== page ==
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Panic disorder

An anxiety disorder characterised by sudden attacks of panic or fear

People sufferring from panic disorder typically experience feelings of anxiety, stress and panic at the same time, on a regular basis. This may be for no apparent reason.


Panic disorder is a type of anxiety disorder. Feelings of anxiety typically include feelings of worry and fear. These feelings can range from mild to severe.

People experiencing these feelings may start to avoid certain situations out of fear that being in those situations will result in another attack.

This tends to create a cycle of living “in fear of fear”, and can add to one’s sense of panic, thus resulting in further attacks (NHS, 2020).

Panic attacks

Panic attacks can be very frightening and distressing for the person going through them.

They are characterised by “a rush of intense mental and physical symptoms” (NHS, 2020). These symptoms can come on rapidly and for no apparent reason.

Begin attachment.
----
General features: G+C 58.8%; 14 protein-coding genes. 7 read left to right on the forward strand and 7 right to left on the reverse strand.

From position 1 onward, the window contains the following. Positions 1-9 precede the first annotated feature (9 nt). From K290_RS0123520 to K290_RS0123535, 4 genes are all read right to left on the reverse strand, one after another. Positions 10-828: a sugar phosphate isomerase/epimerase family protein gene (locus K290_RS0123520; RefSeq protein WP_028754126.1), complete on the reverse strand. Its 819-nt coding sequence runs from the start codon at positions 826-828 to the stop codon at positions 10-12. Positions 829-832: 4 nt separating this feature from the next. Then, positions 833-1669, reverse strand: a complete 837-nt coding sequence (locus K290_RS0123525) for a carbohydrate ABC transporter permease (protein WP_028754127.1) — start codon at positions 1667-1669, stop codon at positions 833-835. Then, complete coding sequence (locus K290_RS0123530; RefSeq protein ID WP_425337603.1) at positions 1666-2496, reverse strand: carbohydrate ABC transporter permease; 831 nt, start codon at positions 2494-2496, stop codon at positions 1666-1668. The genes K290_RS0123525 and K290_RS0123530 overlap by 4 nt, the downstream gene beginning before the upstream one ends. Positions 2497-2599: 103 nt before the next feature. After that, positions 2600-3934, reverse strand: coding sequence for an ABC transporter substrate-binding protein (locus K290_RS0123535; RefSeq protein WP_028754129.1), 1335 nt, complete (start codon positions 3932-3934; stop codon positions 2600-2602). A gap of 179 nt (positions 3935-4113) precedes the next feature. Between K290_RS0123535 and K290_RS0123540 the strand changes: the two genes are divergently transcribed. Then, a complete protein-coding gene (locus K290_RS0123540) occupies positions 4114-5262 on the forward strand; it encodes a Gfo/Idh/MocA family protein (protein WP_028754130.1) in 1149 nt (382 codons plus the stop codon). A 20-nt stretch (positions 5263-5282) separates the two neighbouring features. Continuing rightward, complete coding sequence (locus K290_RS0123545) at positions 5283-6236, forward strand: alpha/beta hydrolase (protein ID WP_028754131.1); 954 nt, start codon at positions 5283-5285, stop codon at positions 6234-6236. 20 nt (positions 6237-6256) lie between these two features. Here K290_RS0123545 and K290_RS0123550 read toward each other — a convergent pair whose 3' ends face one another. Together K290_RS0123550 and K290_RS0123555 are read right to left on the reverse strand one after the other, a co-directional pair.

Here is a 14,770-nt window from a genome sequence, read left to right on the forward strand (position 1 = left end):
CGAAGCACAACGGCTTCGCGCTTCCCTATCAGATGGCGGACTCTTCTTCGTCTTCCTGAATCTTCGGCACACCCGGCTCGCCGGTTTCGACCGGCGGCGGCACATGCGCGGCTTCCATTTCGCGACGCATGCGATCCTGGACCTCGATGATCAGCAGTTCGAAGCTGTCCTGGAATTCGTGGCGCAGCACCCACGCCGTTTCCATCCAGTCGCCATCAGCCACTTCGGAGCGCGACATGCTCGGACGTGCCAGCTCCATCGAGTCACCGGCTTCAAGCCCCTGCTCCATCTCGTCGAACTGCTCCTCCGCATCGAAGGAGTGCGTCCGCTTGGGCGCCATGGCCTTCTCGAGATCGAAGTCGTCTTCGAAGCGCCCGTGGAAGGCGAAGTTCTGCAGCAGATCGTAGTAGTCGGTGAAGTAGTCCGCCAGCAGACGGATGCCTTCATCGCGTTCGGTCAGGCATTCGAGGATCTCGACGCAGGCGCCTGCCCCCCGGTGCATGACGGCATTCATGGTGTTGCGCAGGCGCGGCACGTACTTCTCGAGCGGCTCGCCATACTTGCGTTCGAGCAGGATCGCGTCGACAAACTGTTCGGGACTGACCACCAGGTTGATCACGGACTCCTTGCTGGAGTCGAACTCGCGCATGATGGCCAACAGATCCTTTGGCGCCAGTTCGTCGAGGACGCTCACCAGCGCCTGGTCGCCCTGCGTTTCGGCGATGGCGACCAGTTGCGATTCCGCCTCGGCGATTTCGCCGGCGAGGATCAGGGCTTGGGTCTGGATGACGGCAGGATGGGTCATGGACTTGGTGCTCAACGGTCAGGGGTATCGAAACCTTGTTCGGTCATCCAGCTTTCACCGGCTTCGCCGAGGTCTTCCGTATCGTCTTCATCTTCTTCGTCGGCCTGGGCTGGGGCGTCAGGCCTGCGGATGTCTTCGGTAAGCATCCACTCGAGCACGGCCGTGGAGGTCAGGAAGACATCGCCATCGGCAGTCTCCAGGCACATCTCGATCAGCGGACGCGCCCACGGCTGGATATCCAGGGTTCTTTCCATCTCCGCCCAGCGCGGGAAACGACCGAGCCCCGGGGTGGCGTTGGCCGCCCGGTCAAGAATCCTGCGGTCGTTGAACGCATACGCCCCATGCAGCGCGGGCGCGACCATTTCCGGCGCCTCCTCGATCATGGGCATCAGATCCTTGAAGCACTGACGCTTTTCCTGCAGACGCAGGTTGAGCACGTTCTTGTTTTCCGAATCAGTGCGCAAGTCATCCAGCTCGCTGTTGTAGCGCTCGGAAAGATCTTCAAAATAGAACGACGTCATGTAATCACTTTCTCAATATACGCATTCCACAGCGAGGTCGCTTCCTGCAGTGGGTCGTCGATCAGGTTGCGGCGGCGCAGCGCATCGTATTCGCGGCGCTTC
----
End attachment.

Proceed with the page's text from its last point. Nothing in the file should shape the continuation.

They usually last between 5 and 20 minutes, but can last longer - even up to an hour.

The frequency of attacks depends on the severity of one’s condition. The frequency can range from 1 or 2 times a month to several times a week.

According to the NHS (2020), these symptoms can also occur as part of other conditions or problems, so having some of these symptoms does not always indicate a panic attack. For example, you may have a racing heartbeat if you have very low blood pressure.

Getting help

You should see a GP if you’ve been experiencing symptoms of panic disorder. They may ask you to describe your symptoms as well as the frequency and history of them. They may also carry out a physical examination. Based on the information they gather, they may diagnose you with panic disorder.

The main treatments for panic disorder are talking therapies/counselling and medicine.


NHS, 2020. Panic disorder. [online] Available at: